1. The the data pipeline starts with the DEFINE step, which is the same as problem identification; it is usually the first step in research. Defining a workable research problem, usually involve three steps:
    1. Selecting a topic area

    2. Selecting a general problem

    3. Reducing the general problem to a specific, precise and well delimited problem by listing possible answers to the general problem.

  2. Next comes the FIND step, wherein you have to find where the data you need is available. This involves various techniques, from using Google Search operators to identifying how the data could be collected in your environment.

  3. Then comes the GET step. In this part of the pipeline, you are required to collect the data that relates to the selected/identified problem. Different methods can be used to collect data depending on the selected problem.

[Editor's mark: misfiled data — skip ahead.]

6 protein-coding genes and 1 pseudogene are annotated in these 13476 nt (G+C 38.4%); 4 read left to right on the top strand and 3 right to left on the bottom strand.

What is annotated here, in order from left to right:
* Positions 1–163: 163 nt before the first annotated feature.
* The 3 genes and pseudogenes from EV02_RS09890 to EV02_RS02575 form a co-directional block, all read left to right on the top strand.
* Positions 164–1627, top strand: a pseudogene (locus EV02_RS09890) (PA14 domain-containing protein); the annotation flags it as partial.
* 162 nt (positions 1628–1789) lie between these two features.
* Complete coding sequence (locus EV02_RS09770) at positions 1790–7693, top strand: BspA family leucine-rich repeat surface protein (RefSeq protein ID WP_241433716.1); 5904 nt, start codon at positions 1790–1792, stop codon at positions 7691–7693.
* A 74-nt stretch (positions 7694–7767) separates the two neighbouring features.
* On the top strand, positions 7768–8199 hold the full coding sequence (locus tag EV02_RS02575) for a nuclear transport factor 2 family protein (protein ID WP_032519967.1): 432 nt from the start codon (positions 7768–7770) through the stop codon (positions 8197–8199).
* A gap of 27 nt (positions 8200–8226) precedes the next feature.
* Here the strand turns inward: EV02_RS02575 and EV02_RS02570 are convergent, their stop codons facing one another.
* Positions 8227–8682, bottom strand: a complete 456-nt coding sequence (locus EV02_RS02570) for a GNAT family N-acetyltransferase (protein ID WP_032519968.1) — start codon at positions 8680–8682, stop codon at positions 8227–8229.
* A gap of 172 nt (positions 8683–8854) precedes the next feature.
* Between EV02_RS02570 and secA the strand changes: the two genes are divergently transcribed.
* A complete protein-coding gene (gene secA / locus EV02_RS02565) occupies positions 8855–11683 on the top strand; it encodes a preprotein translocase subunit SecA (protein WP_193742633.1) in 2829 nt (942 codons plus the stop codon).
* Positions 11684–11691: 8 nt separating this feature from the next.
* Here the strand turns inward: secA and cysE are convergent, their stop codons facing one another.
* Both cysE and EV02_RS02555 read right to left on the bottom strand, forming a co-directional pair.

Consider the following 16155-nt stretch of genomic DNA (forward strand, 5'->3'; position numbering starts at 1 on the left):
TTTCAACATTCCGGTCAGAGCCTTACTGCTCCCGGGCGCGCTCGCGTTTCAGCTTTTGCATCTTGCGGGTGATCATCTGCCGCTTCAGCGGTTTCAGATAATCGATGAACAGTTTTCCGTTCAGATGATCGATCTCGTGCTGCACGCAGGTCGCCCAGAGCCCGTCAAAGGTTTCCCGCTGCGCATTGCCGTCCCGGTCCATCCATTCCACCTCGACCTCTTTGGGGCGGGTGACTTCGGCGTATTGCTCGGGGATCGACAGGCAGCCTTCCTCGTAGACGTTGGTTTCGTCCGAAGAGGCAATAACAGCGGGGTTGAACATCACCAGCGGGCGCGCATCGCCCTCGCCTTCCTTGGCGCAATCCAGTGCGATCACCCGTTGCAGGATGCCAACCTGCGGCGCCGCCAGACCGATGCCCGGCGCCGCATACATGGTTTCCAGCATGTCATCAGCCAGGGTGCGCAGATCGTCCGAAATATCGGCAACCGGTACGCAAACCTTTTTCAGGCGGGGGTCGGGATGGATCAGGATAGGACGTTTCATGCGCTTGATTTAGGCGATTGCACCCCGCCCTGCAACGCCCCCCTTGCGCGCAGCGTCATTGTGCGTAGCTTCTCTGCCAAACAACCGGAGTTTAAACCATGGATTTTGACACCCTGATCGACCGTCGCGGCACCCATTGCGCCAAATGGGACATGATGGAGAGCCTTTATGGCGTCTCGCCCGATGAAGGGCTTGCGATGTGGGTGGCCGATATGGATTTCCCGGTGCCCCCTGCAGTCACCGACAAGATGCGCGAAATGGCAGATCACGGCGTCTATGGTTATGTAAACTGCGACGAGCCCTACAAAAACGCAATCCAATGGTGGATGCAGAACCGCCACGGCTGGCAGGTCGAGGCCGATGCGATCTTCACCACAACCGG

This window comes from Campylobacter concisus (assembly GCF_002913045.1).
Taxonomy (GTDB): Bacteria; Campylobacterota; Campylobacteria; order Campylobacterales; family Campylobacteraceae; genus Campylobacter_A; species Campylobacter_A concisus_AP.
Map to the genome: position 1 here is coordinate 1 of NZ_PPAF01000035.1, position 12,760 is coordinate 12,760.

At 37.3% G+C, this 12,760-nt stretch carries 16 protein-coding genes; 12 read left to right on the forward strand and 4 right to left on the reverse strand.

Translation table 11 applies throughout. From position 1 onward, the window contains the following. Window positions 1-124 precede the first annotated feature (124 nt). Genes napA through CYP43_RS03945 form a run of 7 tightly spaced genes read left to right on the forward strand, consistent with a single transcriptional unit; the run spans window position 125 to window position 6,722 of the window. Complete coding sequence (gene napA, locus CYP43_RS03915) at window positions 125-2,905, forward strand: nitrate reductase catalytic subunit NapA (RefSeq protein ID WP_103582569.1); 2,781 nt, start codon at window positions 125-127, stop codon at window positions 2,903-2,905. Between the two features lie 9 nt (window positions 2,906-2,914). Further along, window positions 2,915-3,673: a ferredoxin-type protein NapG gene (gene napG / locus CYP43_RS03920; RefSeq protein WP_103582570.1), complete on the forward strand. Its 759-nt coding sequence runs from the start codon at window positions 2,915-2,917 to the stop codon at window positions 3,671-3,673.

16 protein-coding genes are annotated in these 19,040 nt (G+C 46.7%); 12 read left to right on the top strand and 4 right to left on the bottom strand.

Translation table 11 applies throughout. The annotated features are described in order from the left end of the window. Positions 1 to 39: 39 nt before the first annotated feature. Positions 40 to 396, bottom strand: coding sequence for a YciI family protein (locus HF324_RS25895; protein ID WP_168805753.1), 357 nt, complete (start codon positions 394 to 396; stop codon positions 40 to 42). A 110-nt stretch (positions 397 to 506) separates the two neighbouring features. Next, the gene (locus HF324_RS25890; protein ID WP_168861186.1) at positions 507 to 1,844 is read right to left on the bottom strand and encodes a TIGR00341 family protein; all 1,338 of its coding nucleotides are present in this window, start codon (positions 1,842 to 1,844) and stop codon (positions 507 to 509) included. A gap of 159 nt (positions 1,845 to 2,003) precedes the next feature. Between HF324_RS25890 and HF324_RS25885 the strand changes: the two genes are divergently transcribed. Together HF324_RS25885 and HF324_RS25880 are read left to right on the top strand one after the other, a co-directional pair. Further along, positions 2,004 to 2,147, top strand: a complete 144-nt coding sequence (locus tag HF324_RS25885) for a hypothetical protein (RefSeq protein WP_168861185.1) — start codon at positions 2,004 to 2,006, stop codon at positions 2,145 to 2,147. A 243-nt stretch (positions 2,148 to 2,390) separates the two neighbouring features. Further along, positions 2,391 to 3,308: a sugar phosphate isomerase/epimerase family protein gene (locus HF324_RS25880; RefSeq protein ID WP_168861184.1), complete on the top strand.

4. Data VERIFICATION is done after collection, to prove whether the data collected is valid or not

  5. CLEANING is done to remove inconsistencies in the data

  6. Data ANALYSIS is a process of evaluating the data and converting it to something more meaningful that could be used for decision making.

  7. PRESENTATION is the final stage in the data pipeline, where the analysed data is displayed by use of maps, graphs or tables or any other means.

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Various knowledge exchange sessions were held throughout the camp, which allowed me to learn many amazing skills that I will use through my fellowship and beyond: